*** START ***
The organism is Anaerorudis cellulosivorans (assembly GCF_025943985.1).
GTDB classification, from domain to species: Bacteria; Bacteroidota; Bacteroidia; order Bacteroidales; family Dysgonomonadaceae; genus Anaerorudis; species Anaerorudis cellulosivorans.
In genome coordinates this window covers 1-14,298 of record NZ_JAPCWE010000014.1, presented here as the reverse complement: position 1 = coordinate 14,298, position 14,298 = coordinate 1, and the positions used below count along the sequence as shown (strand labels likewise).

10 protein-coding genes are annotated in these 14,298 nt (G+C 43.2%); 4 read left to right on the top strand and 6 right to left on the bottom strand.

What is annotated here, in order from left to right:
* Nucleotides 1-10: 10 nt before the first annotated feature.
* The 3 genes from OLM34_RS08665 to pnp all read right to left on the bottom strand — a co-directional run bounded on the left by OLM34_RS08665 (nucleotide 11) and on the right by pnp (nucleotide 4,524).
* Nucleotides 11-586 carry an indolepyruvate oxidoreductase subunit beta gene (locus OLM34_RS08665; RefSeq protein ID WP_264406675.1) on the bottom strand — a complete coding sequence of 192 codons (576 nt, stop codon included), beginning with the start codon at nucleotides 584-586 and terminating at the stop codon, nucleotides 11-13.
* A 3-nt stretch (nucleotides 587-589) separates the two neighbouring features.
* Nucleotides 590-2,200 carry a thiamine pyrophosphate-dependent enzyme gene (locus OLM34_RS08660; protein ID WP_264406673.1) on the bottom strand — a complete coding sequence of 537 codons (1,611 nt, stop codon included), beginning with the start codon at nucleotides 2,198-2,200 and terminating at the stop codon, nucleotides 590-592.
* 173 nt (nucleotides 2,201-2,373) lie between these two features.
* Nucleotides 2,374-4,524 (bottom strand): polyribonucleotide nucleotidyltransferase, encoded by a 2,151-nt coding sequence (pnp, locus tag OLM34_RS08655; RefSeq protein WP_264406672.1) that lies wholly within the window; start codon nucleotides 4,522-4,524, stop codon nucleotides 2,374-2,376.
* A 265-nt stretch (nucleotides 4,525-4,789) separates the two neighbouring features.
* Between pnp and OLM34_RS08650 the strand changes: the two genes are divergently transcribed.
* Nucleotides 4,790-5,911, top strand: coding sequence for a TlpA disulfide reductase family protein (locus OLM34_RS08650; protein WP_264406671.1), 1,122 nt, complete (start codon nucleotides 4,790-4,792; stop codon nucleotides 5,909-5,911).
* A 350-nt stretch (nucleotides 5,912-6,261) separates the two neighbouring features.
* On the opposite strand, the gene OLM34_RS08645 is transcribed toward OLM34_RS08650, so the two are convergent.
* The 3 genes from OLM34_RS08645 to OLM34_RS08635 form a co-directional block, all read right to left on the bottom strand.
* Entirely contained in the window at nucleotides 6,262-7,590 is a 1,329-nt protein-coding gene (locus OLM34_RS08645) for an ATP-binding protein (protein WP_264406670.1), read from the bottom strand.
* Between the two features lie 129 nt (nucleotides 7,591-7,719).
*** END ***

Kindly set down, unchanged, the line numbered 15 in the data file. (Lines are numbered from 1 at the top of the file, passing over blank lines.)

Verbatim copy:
* Nucleotides 4,790-5,911, top strand: coding sequence for a TlpA disulfide reductase family protein (locus OLM34_RS08650; protein WP_264406671.1), 1,122 nt, complete (start codon nucleotides 4,790-4,792; stop codon nucleotides 5,909-5,911).